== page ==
Divided he rules

What happens when a daughter suffering from her father’s
violence elects to live with him rather than her mother after a
divorce? Mike George reports on how one project, which helps Asian
women suffering domestic violence, dealt with a family conflict
involving difficult confidentiality issues.

A year ago the Lord Chancellor received a recommendation that
courts needed to take more care in dealing with the question of
parental contact with children in cases where there is domestic

Staff working in this field say they have to balance the needs
of working with children, often in confidence, with working with
the courts. And because the courts cannot be relied on to link
child protection with domestic violence, physically abusive fathers
and stepfathers are still granted access or custody.

Bhaggie Patel, who heads a Barnardo’s project which helps Asian
women and children suffering domestic violence, frequently sees the
results of this lack of court action. It is also implicated in the
problems she faced in her work with Paramjit Singh (not her real
name)and her daughters.

Singh’s husband had been violent towards her for many years, and
had also threatened and physically abused their three daughters.
After a particularly serious incident her eldest daughter, who is
in her early teens, called the police because she was frightened
for her mother’s safety. The husband was arrested and cautioned.
Directly after this Singh approached the project for advice and

Patel explains that she and her colleagues provided Singh with
the opportunity to look at her options and their implications.
Singh obtained an injunction banning the husband from the family
home. Patel also started to work with the eldest daughter, who had
started to exhibit behavioural problems at school and home,
although, says Patel, she still had a good relationship with her
mother at that time.

Although the husband was removed from the family home, there
were informal arrangements for him to see the children, which were
often organised to fit in with Singh’s working patterns. During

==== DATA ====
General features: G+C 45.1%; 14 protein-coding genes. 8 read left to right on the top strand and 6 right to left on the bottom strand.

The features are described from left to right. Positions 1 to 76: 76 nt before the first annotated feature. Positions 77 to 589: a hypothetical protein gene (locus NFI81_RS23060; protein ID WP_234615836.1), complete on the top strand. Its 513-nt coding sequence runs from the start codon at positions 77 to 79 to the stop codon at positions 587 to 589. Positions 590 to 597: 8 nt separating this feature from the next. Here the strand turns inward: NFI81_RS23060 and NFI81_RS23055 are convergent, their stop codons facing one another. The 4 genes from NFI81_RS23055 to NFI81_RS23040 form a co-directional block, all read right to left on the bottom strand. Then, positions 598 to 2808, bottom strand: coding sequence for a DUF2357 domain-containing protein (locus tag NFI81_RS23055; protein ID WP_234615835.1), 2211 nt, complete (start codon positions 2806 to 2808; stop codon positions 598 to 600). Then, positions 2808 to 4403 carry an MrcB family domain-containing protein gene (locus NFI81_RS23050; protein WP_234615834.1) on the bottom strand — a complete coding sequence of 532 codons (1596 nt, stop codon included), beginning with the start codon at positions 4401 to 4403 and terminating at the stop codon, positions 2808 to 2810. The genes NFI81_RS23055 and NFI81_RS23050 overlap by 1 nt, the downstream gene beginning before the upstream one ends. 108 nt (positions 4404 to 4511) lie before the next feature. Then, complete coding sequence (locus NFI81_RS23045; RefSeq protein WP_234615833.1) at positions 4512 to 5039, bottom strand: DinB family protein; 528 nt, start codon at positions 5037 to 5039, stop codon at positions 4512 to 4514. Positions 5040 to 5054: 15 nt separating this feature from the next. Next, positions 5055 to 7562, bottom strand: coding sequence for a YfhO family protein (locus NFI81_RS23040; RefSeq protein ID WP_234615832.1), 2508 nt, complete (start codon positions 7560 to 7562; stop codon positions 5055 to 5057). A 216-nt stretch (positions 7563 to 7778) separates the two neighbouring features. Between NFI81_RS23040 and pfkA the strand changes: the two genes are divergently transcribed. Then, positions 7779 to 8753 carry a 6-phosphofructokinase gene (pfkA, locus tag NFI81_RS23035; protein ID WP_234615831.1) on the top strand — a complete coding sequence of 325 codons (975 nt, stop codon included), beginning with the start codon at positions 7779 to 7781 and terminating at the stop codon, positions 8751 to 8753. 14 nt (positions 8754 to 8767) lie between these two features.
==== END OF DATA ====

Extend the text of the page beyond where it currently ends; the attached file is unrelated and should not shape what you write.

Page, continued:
these periods of contact he persuaded them that they would be
better off living with him rather than their mother. This, says
Patel, quickly affected the eldest daughter’s relationship with her
mother. She also became aware that the daughter’s attitude change
derived in part from her father’s more relaxed approach to
boundaries. For example, he was far less strict than Singh in
letting the daughter go out in the evenings.

Meanwhile, Singh had sought and obtained a divorce, and had
decided that both she and her children would be safer if they moved
nearer to her family, who lived elsewhere. This appeared to further
alienate the eldest daughter from her mother, because she didn’t
want to change schools. She had also persuaded her two young
sisters to say they wanted to live with their father. Subsequently,
there was a custody battle.

This situation, says Patel, was particularly difficult for her
and her colleagues. For while Singh wanted her eldest daughter’s
case notes from the project to be put before the court, because
they detailed the husband’s violence and aggression towards the
children, they couldn’t do so because the daughter was old enough
to insist on them remaining confidential.

However, the court was aware of some of the father’s violence;
he had been cautioned previously, but the court wanted to keep the
children together. Because the eldest daughter wanted to stay with
the father and she had persuaded the two young sisters to stay with
the father as well, the court granted the custody of the children
to the father.

“Obviously, this was terribly frustrating for the mother, who by
now had a much greater understanding of both domestic violence and
child protection, and who, like us, feared for the children’s
future safety,” says Patel. “But there was nothing we could do
about the fact that the court had accepted that the children wished
to live with their father, and that it was important to keep the
children together. Confidentiality for both service users created
tensions for all concerned.”

The father continued to harass Singh, and after obtaining
information from the eldest daughter, he tried to harass project
staff. “It was often difficult for us, and the daughter, to deal
with this. We had to keep emphasising to her the importance of
keeping the project’s work confidential, yet at the same time she
was becoming more convinced by her father’s point of view,” she

Singh appealed against the father having custody of the
children. But the project had to balance keeping the
confidentiality of the work it was doing with the mother and
children and the wishes of the eldest daughter, and disclosure to
the court. The court had been informed of the father’s violence
during the divorce hearing but still gave him custody of the
children. So, because disclosure would not necessarily lead to the
mother winning custody, confidentiality was kept. The court
rejected Singh’s appeal for custody but did grant her unsupervised

Meanwhile, the children began to disclose to the mother a great
deal of additional information about the father’s violent
behaviour. This led her to refer her children to social services.
The children, however, are afraid of disclosing the abuse to social
services for fear of reprisals from their father.

Singh is now trying to obtain a residence order so that the
children can return to live with her.

“We have continued to work with her, and the importance of our
support has been heightened by the disclosure of this latest
information. But we’re still facing difficulties with the eldest
daughter, who now wants to return to her mother, but doesn’t want
to leave the area. She has stopped coming to see us, but we’re
hoping she’ll return. Perhaps we will be able to help her examine
her longer term interests,” says Patel. “It has all been very